- Page 1Ultimate Ears 700 Noise-Isolating Earphones
- Page 2 Ultimate Ears 700 Noise-Isolating Earphones
- Page 3 Ultimate Ears 700 Noise-Isolating Earphones
- Review Price: £129.99
It’s almost scary thinking back two years. Two years ago, I was trying to convince anyone who would listen that I hadn’t wasted my money buying a PlayStation 3 – despite quite a lot of evidence to the contrary at that point – and I had coughed up close to £250 for a set of Shure SE420 dual-driver earphones. Luckily things have changed in the last 24-odd months. Sony’s console is now pretty awesome and has seen a significant revision and pricing of earphones has dropped so much that a dual driver set, such as the Ultimate Ears 700 earphones I’m currently using can be had for around £130 – if that’s not progress I don’t know what is!
The price isn’t the only good thing about the 700s, though. Not long ago we were praising the Klipsch Image X10s and Image X5s for sounding great, despite being incredibly small and light. But, amazingly, Ultimate Ears has managed to craft an even smaller set of earphones and cram not one, but two drivers into them. It’s a remarkable feat of engineering and makes that price all the more impressive.
Their diminutive size makes the Ultimate Ears 700s a pleasure to wear, even for extended periods or – perish the thought – while active. The 90 degree angle at which the cable meets each earphone means they can be worn either ‘normally’ with the cable dropping straight down, or ‘over the ear’ Shure-style, giving a more secure fit and helping eliminate cable noise. It would be nice of there was an in-line remote as I find having to reach into my pocket and remove my iPod touch to skip tracks extremely annoying, but I guess that’s my fault for having a player with no physical controls.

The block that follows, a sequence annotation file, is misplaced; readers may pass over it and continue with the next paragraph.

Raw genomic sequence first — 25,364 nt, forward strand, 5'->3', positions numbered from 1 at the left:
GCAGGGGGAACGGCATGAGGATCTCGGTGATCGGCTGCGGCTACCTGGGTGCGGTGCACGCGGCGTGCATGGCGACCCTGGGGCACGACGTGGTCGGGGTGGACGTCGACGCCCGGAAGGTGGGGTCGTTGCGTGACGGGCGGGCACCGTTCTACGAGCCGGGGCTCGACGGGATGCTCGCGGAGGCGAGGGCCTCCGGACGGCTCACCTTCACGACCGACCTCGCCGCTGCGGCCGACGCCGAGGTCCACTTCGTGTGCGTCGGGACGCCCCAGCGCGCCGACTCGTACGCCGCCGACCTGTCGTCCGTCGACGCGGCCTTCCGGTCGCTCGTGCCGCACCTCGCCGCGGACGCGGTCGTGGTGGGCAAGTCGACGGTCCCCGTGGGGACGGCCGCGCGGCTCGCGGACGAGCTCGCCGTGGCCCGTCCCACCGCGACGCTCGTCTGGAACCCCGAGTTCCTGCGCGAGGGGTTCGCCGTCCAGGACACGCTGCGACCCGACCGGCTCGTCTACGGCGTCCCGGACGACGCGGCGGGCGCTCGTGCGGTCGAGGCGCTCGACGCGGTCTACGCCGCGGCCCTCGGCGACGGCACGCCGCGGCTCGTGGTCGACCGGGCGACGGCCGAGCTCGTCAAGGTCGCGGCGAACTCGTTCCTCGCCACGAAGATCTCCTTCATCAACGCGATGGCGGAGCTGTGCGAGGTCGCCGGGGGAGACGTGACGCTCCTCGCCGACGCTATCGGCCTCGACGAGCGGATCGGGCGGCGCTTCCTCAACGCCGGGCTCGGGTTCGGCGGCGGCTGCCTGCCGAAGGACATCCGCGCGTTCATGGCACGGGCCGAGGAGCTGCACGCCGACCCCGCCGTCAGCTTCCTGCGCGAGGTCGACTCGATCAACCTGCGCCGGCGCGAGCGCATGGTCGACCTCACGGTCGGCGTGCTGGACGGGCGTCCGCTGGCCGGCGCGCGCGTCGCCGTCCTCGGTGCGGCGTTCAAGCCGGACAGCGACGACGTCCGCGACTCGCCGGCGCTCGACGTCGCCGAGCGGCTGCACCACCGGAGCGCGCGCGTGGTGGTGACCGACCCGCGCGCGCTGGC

The earphones are finished in shiny silver plastic, but luckily it’s not the cheap-looking kind. Instead the finish has a slightly smoky, blue quality to it. It’s a step down in quality from the metal Image X5 and X10s, but if it’s the choice between (presumably) better audio quality or a metal casing then I’m going to pick the better sounding option every time.
One annoyance comes from the red and blue inner colouring of the right and left earphones respectively. It’s galling because it shows that someone clearly thought about making the difference identifiable without squinting for the L and R labels but neglected to consider what happens when it’s dark. Just about every rival set of ‘phones has some kind of physical identification, which is a great help when wearing them in bed – as I am.